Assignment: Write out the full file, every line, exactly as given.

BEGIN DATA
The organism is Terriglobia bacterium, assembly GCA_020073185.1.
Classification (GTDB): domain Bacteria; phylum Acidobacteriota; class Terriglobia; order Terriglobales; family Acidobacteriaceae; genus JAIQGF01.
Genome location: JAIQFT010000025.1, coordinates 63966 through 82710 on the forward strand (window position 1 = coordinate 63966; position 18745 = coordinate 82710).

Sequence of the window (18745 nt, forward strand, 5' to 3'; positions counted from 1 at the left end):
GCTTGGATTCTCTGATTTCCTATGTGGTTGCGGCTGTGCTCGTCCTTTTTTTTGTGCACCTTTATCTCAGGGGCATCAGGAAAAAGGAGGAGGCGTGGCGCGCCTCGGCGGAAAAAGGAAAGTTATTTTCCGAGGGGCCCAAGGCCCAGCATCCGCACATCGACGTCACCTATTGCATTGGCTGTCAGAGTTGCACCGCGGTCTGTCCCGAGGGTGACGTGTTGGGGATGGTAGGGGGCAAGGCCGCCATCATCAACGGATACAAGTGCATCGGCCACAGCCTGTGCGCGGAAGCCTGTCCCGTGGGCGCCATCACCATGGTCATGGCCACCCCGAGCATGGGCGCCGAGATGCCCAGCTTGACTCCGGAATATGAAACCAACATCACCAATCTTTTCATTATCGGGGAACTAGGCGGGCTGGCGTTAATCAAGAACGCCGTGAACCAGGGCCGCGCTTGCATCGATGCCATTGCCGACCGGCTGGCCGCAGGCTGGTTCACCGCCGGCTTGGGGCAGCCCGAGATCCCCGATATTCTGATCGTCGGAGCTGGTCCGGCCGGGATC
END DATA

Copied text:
The organism is Terriglobia bacterium, assembly GCA_020073185.1.
Classification (GTDB): domain Bacteria; phylum Acidobacteriota; class Terriglobia; order Terriglobales; family Acidobacteriaceae; genus JAIQGF01.
Genome location: JAIQFT010000025.1, coordinates 63966 through 82710 on the forward strand (window position 1 = coordinate 63966; position 18745 = coordinate 82710).

Sequence of the window (18745 nt, forward strand, 5' to 3'; positions counted from 1 at the left end):
GCTTGGATTCTCTGATTTCCTATGTGGTTGCGGCTGTGCTCGTCCTTTTTTTTGTGCACCTTTATCTCAGGGGCATCAGGAAAAAGGAGGAGGCGTGGCGCGCCTCGGCGGAAAAAGGAAAGTTATTTTCCGAGGGGCCCAAGGCCCAGCATCCGCACATCGACGTCACCTATTGCATTGGCTGTCAGAGTTGCACCGCGGTCTGTCCCGAGGGTGACGTGTTGGGGATGGTAGGGGGCAAGGCCGCCATCATCAACGGATACAAGTGCATCGGCCACAGCCTGTGCGCGGAAGCCTGTCCCGTGGGCGCCATCACCATGGTCATGGCCACCCCGAGCATGGGCGCCGAGATGCCCAGCTTGACTCCGGAATATGAAACCAACATCACCAATCTTTTCATTATCGGGGAACTAGGCGGGCTGGCGTTAATCAAGAACGCCGTGAACCAGGGCCGCGCTTGCATCGATGCCATTGCCGACCGGCTGGCCGCAGGCTGGTTCACCGCCGGCTTGGGGCAGCCCGAGATCCCCGATATTCTGATCGTCGGAGCTGGTCCGGCCGGGATC